The comment was the latest addition to the minister's repertoire of controversial statements on a gamut of subjects ranging from education and research to sport utility vehicles (SUVs) and sanitation.
Ramesh, who last month said open defecation was a "blot" and a "shame", returned to the topic as he highlighted what he called a "paradox".
"In one area in which India can claim success in the social sector is education. We can't say the same thing in health, we can't say the same thing in nutrition, we certainly can't say the same thing in sanitation because we do remain the dirtiest and filthiest country," he said.
He said around 65 per cent of rural houses had been provided with toilets but didn't use them. "Today, if you go to many parts of India, you have women with a mobile phone going out to answer the call of nature. I mean it is paradoxical," the minister, who also holds charge of sanitation, said at an event here.
"You have a mobile phone and you don't have a toilet. When you have a toilet, you don't use the toilet... (but) use it as a godown."
Last month he had said it was a "blot" on India and a "shame" on everyone that the country had the highest rate of open defecation in the world.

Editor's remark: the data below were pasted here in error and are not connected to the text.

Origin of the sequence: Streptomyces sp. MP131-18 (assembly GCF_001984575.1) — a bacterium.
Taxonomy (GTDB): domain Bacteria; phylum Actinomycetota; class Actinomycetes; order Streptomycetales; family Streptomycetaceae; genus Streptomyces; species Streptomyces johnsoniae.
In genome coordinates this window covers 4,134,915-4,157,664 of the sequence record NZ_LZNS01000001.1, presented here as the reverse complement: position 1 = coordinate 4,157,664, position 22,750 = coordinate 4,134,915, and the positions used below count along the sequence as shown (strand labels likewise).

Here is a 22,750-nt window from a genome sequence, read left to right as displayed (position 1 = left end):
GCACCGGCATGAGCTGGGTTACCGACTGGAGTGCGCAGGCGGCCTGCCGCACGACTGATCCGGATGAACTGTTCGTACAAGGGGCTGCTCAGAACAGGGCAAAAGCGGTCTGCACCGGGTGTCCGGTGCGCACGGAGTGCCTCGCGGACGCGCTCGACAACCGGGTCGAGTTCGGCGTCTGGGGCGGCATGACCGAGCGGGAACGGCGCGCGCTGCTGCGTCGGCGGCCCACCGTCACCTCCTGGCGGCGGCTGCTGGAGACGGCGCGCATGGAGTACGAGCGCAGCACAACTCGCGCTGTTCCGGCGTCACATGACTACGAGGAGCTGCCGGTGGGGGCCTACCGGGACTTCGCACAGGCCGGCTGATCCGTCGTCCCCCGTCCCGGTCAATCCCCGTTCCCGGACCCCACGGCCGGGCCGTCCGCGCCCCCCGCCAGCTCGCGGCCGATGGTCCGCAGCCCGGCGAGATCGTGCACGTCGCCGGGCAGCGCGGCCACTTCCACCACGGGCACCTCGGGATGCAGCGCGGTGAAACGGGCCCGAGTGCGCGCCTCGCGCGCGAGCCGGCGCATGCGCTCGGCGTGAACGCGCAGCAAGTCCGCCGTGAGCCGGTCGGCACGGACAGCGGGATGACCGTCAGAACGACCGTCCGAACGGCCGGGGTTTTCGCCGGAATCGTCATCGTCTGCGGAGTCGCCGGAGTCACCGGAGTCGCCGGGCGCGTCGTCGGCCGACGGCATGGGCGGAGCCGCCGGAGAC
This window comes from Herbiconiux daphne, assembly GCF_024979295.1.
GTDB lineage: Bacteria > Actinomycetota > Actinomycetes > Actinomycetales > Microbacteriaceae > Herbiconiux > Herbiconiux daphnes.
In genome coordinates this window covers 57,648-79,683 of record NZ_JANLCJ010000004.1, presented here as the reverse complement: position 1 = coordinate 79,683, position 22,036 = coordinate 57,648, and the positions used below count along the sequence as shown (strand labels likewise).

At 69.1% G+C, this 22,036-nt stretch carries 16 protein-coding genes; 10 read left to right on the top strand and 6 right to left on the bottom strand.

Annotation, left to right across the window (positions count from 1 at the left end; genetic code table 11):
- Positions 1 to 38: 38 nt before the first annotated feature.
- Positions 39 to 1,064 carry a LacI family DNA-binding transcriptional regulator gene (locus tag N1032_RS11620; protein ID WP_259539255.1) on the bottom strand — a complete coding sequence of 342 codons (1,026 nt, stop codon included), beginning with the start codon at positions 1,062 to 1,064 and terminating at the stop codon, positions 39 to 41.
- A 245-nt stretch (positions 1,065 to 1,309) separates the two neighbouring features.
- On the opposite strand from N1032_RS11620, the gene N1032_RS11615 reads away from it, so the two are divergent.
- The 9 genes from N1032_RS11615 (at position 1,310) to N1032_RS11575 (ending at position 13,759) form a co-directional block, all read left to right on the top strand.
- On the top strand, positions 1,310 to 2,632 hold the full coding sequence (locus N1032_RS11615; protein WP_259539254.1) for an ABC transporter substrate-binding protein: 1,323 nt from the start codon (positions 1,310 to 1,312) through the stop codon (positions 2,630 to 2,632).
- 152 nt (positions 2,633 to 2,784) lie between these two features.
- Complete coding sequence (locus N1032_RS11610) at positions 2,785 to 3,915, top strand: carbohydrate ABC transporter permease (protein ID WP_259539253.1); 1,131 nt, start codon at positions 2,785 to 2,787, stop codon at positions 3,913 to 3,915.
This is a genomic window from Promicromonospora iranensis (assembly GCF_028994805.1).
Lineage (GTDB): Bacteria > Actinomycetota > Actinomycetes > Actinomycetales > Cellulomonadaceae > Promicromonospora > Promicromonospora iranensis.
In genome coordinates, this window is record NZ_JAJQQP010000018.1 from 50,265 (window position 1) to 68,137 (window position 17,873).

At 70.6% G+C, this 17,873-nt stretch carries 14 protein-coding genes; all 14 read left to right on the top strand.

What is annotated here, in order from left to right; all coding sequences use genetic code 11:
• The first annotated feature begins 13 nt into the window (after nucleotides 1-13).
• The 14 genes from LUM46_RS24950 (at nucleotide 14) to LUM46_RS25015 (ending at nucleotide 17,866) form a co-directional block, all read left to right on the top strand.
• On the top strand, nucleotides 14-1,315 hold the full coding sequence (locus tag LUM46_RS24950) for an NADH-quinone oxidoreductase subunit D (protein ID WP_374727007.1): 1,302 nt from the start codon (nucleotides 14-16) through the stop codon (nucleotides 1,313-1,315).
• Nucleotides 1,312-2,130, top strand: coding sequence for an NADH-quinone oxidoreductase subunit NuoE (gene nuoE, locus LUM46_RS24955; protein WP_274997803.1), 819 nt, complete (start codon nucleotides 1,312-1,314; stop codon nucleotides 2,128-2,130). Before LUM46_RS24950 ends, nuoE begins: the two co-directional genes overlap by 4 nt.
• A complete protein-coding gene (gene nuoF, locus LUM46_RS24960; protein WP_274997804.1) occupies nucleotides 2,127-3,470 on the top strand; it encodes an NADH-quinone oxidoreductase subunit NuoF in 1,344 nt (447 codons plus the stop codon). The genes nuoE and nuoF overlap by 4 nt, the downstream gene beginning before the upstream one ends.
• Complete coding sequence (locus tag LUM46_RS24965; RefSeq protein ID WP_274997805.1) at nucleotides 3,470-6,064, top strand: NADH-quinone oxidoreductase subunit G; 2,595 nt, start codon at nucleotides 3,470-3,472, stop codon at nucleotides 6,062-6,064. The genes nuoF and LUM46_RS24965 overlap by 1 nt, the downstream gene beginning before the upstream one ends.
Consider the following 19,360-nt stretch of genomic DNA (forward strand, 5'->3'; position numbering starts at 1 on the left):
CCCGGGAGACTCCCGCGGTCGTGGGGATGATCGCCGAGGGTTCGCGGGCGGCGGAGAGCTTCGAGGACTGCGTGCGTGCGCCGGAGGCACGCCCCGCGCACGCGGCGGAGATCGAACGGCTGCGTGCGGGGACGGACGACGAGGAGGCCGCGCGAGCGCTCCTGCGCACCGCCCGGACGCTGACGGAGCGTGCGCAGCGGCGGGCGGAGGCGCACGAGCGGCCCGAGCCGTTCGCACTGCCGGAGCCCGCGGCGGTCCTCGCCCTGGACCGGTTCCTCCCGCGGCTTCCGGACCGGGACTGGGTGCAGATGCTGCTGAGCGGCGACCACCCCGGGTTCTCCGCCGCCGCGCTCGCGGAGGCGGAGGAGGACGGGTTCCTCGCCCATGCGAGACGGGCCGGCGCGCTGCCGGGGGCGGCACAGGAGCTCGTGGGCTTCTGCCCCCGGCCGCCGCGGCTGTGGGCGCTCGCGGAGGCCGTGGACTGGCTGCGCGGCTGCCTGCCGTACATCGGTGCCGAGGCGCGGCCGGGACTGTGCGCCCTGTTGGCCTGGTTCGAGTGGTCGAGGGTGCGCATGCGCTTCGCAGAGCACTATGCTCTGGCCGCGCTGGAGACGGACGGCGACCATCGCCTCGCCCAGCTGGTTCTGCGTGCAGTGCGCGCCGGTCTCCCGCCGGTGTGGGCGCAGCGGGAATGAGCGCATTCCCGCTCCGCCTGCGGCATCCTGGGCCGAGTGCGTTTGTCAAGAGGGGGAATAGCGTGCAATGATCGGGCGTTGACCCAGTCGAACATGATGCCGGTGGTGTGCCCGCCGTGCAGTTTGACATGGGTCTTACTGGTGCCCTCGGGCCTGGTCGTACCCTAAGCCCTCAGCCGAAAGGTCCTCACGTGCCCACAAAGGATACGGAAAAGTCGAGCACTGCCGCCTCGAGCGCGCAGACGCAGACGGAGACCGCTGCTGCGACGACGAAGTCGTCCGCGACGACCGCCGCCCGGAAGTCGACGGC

According to a WHO survey, Indians account for 58 per cent of the world's population practising open defecation. China is a distant second, accounting for about 7 per cent.
The minister, who has sought an increased allocation to address the problem of open defecation, said the biggest challenge was how to educate people about sanitation and cleanliness.
The Centre and states spend about Rs 2,400 crore a year on sanitation. While the Centre spends Rs 2,000 crore, the states contribute around Rs 400 crore.
The ministry has decided to set up community toilets, which villages will maintain.
As environment minister, Ramesh had said use of SUVs in a country like India was a crime. He said diesel was subsided primarily for farmers. Some of the costlier SUVs run on the poor man's fuel.
At a convocation programme, Ramesh had taken off his robe, saying the gowns were a sign of "colonial slavery". Earlier this year, he had said there was "hardly any worthwhile research" in the IITs and that teachers in the tech schools were not "world-class".